None of this would have worked if Cuoco didn’t deliver the most grounded performance in the show. All the other characters had some amount of wackiness to them, and initially Penny skewed to a similar easy shorthand, maintaining vestiges of the wild child of her rough draft predecessor. The recently aired finale hinged its emotional climax on the growth of Parsons’s Dr. Sheldon Cooper, but it’s Penny who grew up most realistically across the show’s twelve seasons, settling into a recognizable version of adulthood, marked by the kind of compromise that can feel initially disappointing before revealing itself as a relief. Cuoco was only twenty-one years old when The Big Bang Theory premiered, and the progression through which she carried Penny reads as a proper rendering of easing away from spirited youth to a different state of being that preserves a useful gleefulness and open-hearted camaraderie while finding firmer ground.

In the broad strokes of The Big Bang Theory, Cuoco added a vibrant humanity that kept the show from straying too close to the cartoonish, which remained a perilous risk throughout the run of the show. When Sheldon’s collection of antagonistic traits sometimes teetered near caricature, it was the clear fondness Cuoco’s Penny retained for him that carried the narrative through. Penny never seemed a mismatch among these markedly different people, mostly because she exhibited an intuitive grasp that they were, like her, people in need who didn’t quite know how to express it.

There’s probably no more pivotal moment in the whole length of the series than the scene in the season two episode when Penny gives Sheldon an especially well-chosen Christmas gift. There’s kindness and happy generosity of spirit to her gesture, and she also has a slightly amused confusion at the heightened level of his reaction. The wonderful cap to the scene is Penny’s overjoyed pleasure as Sheldon clumsily pushes past his own aversions to give her a hug of thanks. Whatever antics and comic conflicts were at play, The Big Bang Theory prevailed because it was primarily about people who simply liked each other, and that progressed to be the familial love that defines a group of close friends. It’s Cuoco’s performance that provided the path to that fine outcome.

kaley finale


—Keri Russell in The Americans
—Amy Poehler in Parks and Recreation

The Art of the Sell — Stranger Things and New Coke

These posts celebrate the movie trailers, movie posters, commercials, print ads, and other promotional material that stand as their own works of art. 

As someone who experience formative years during the nineteen-eighties, culturally guided by Steven Spielberg’s films and Stephen King’s fiction, I am fully prepared to acknowledge my enduring affection for the Netflix series Stranger Things is tightly bound to the expert evocation of a number of my experiences from the era in which it is set. I can point to a myriad of skilled storytelling tactics employed by the brothers Duffer and their collaborators, but I must concede that the well-deployed trappings of the age leave me cheerfully spellbound. And I’m especially smitten when precisely the right era signifier is front and center in promotional efforts, which leads me straight to the latest mini-campaign in the long lead-up to the third season.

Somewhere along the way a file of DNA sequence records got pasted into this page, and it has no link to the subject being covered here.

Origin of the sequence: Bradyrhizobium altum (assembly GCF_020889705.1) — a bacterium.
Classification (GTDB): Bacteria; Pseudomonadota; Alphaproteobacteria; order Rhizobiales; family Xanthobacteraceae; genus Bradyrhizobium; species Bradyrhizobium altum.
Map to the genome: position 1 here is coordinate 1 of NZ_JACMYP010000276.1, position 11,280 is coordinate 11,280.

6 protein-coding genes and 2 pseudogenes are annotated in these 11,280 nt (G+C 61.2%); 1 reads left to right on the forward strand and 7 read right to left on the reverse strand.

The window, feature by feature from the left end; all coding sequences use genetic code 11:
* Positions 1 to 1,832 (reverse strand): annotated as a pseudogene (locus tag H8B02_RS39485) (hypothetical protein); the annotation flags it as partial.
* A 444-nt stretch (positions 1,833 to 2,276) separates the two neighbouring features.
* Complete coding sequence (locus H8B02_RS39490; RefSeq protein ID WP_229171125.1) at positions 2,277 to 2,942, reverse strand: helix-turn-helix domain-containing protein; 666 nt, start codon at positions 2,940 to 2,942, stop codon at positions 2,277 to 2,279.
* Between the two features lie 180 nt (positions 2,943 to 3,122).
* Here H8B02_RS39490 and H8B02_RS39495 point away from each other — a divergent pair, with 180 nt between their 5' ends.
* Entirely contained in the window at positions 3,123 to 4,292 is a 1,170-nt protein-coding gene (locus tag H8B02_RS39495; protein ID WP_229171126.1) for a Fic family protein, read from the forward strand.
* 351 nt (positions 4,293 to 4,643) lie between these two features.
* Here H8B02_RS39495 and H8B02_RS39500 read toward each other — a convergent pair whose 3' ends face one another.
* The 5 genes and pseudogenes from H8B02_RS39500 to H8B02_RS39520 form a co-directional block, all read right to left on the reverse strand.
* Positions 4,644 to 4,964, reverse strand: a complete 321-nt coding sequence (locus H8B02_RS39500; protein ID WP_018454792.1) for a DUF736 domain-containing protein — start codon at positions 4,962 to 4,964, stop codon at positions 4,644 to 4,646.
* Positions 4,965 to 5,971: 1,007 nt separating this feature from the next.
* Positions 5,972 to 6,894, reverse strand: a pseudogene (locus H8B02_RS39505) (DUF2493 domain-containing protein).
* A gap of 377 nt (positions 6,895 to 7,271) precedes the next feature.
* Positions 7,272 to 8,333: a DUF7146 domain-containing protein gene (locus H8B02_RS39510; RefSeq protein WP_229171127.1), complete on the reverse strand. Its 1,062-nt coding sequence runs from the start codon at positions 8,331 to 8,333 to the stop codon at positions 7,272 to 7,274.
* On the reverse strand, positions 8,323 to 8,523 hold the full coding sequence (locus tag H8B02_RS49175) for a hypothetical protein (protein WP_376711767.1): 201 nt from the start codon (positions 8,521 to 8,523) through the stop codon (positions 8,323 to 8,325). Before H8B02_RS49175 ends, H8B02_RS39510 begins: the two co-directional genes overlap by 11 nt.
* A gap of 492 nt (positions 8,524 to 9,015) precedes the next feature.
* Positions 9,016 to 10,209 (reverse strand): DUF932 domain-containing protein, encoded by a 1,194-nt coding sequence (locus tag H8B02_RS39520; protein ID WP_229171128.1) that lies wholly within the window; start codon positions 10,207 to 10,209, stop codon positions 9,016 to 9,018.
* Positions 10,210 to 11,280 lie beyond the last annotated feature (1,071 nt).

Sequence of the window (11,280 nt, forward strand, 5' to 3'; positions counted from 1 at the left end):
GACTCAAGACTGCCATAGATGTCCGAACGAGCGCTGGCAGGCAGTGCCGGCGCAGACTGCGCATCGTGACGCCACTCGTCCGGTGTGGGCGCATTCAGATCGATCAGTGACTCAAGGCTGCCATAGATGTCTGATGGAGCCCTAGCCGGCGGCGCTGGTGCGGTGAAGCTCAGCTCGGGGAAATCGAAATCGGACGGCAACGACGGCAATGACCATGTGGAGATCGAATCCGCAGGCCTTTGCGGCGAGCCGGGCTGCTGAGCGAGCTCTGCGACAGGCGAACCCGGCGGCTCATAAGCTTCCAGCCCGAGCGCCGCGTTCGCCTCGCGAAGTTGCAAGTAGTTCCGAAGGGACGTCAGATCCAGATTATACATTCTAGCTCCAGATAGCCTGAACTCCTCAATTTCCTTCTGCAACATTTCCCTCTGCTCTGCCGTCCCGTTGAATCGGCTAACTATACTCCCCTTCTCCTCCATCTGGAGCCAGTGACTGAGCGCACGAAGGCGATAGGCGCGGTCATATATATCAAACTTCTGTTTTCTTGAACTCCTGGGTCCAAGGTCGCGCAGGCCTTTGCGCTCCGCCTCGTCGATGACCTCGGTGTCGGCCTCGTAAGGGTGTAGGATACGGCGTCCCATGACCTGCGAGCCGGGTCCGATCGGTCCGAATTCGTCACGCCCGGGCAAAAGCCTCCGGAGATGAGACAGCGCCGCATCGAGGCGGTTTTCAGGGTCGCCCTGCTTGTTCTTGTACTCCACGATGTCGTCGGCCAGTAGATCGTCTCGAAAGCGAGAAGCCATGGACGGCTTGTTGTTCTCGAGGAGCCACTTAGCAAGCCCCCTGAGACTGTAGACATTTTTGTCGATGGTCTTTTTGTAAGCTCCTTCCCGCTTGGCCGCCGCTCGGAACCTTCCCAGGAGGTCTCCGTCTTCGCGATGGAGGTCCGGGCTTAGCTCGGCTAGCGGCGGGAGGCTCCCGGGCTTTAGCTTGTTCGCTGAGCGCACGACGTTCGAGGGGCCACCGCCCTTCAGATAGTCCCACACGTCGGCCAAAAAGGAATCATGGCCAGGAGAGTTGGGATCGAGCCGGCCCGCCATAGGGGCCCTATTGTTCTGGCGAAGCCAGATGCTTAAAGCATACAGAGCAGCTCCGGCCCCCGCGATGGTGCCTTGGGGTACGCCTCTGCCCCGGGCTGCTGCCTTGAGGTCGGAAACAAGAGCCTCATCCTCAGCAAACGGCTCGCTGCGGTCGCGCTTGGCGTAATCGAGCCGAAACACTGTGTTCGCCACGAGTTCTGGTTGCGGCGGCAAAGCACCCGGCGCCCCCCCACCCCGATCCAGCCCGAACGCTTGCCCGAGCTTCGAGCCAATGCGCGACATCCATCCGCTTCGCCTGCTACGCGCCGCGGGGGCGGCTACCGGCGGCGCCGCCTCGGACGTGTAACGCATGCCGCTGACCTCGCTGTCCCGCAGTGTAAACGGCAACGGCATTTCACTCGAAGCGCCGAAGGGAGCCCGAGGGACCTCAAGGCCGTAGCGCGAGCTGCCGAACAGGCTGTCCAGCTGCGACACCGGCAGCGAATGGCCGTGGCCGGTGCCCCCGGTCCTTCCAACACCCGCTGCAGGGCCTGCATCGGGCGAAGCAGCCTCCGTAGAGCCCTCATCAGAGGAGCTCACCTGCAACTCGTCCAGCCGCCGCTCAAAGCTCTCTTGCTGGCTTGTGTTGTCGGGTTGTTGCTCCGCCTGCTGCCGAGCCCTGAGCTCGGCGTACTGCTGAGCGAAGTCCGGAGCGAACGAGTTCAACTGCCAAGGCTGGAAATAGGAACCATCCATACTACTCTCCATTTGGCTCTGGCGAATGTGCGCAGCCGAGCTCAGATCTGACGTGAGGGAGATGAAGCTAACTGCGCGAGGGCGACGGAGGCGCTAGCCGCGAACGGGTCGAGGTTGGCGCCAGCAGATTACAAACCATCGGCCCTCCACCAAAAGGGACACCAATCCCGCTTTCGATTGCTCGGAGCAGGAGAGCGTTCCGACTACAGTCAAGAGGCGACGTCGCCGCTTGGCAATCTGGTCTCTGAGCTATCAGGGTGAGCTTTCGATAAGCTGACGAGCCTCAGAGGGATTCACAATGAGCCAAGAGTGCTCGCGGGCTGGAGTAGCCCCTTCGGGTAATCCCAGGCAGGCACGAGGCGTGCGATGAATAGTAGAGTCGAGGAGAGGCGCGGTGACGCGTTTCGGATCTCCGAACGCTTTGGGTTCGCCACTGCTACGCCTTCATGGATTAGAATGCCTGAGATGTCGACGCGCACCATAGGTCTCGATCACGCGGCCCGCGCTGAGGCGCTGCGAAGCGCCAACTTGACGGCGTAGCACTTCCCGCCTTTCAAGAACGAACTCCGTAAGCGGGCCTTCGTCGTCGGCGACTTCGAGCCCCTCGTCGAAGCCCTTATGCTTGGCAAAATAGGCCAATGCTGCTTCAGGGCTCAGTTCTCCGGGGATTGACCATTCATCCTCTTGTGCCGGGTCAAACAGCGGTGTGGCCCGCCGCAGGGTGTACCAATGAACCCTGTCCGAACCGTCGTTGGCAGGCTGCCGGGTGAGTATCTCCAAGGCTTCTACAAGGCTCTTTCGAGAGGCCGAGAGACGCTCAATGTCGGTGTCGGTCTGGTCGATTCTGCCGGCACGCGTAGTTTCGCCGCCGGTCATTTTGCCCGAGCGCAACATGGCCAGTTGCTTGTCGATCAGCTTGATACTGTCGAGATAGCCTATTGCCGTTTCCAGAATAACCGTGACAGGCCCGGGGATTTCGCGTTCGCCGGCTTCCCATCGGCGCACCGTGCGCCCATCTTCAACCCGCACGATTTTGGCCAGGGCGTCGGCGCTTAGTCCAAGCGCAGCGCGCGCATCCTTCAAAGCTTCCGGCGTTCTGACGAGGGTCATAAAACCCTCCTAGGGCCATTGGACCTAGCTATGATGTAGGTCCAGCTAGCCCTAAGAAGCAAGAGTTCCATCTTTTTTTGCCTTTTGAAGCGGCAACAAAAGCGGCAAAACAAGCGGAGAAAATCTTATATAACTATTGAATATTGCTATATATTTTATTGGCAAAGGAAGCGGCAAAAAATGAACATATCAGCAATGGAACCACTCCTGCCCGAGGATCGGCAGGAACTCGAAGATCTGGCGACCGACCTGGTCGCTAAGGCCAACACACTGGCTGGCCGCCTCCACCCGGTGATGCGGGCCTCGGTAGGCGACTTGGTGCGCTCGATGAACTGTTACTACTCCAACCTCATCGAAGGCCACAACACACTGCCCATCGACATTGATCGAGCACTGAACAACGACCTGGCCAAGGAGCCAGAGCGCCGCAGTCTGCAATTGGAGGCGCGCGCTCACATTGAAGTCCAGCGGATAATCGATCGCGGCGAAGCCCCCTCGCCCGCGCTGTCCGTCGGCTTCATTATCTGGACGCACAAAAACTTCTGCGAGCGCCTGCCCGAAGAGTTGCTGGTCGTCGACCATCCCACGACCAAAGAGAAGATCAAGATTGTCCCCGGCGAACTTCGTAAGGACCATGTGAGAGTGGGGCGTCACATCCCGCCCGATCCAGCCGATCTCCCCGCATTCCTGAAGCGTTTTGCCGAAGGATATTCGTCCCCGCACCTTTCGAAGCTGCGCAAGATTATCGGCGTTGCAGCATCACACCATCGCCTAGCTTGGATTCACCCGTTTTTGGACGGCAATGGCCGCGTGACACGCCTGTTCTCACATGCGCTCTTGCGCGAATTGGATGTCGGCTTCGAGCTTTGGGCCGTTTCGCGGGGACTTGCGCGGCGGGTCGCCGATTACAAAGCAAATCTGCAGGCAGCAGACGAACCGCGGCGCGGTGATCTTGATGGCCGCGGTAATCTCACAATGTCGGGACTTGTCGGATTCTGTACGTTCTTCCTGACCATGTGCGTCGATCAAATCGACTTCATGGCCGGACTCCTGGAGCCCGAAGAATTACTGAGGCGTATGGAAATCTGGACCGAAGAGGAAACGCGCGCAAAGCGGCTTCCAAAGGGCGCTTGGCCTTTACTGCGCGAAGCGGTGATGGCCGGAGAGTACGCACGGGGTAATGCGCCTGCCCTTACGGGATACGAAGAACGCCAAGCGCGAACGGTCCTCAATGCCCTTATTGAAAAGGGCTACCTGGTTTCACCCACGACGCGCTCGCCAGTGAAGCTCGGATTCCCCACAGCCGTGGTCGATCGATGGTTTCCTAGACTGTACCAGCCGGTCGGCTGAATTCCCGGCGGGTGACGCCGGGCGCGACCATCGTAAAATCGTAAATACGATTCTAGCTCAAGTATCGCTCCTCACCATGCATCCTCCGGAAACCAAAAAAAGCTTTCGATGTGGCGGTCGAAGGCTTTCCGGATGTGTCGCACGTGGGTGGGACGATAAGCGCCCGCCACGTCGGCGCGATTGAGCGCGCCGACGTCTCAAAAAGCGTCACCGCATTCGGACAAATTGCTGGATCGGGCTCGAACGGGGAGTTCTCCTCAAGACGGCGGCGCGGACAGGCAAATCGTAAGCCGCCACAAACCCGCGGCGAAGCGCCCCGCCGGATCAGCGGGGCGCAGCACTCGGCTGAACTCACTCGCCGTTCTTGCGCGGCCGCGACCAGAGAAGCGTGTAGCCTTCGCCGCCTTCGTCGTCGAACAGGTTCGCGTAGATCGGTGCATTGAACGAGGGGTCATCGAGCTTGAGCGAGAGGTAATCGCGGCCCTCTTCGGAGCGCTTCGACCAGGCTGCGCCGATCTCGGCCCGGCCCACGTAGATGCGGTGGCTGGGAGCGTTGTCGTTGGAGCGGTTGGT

Among the odd cultural touchstones set to factor into the upcoming season of Stranger Things, a misbegotten brand relaunch evidently looms large enough to inspire a tie-in effort. In the middle of the eighties, Coca-Cola responded to a marketplace so newly competitive that the term “cola wars” was coined by showily revamping the recipe of its flagship product. New Coke debuted in 1985, prompting the publisher of Beverage Digest to tell CBS News, “This has got to be the boldest  consumer products move of any kind, or any stripe since Eve started to hand out apples.”

The prominent inclusion of one of the most famous U.S. brands in a buzzy streaming series didn’t involve paid product placement, but synergy is its own enticement. Coca-Cola collaborated with the creators of Stranger Things to brew up a special teaser, combining a treacly, very-eighties jingle with relevant clips culled from the upcoming season of Stranger Things. And it is a work of multi-faceted marketing perfection.

Other entries in this series can be found by clicking on the “Art of the Sell” tag.